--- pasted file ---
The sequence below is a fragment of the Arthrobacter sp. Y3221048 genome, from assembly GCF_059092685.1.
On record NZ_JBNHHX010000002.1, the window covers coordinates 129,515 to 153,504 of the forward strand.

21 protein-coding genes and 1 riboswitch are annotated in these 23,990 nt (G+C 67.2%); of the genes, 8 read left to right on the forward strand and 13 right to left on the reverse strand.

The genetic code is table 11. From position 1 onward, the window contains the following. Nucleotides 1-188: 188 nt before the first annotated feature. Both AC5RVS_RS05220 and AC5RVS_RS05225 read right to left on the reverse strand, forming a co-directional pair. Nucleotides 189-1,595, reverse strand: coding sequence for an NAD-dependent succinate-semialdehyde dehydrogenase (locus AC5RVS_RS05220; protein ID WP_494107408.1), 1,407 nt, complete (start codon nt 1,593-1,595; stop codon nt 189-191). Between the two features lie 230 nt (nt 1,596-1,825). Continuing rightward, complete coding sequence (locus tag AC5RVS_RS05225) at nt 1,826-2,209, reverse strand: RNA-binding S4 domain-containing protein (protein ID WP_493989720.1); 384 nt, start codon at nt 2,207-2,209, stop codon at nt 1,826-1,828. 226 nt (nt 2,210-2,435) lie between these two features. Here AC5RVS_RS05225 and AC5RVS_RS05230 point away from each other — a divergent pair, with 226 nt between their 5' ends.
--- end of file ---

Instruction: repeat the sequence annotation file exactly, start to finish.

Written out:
The sequence below is a fragment of the Arthrobacter sp. Y3221048 genome, from assembly GCF_059092685.1.
On record NZ_JBNHHX010000002.1, the window covers coordinates 129,515 to 153,504 of the forward strand.

21 protein-coding genes and 1 riboswitch are annotated in these 23,990 nt (G+C 67.2%); of the genes, 8 read left to right on the forward strand and 13 right to left on the reverse strand.

The genetic code is table 11. From position 1 onward, the window contains the following. Nucleotides 1-188: 188 nt before the first annotated feature. Both AC5RVS_RS05220 and AC5RVS_RS05225 read right to left on the reverse strand, forming a co-directional pair. Nucleotides 189-1,595, reverse strand: coding sequence for an NAD-dependent succinate-semialdehyde dehydrogenase (locus AC5RVS_RS05220; protein ID WP_494107408.1), 1,407 nt, complete (start codon nt 1,593-1,595; stop codon nt 189-191). Between the two features lie 230 nt (nt 1,596-1,825). Continuing rightward, complete coding sequence (locus tag AC5RVS_RS05225) at nt 1,826-2,209, reverse strand: RNA-binding S4 domain-containing protein (protein ID WP_493989720.1); 384 nt, start codon at nt 2,207-2,209, stop codon at nt 1,826-1,828. 226 nt (nt 2,210-2,435) lie between these two features. Here AC5RVS_RS05225 and AC5RVS_RS05230 point away from each other — a divergent pair, with 226 nt between their 5' ends.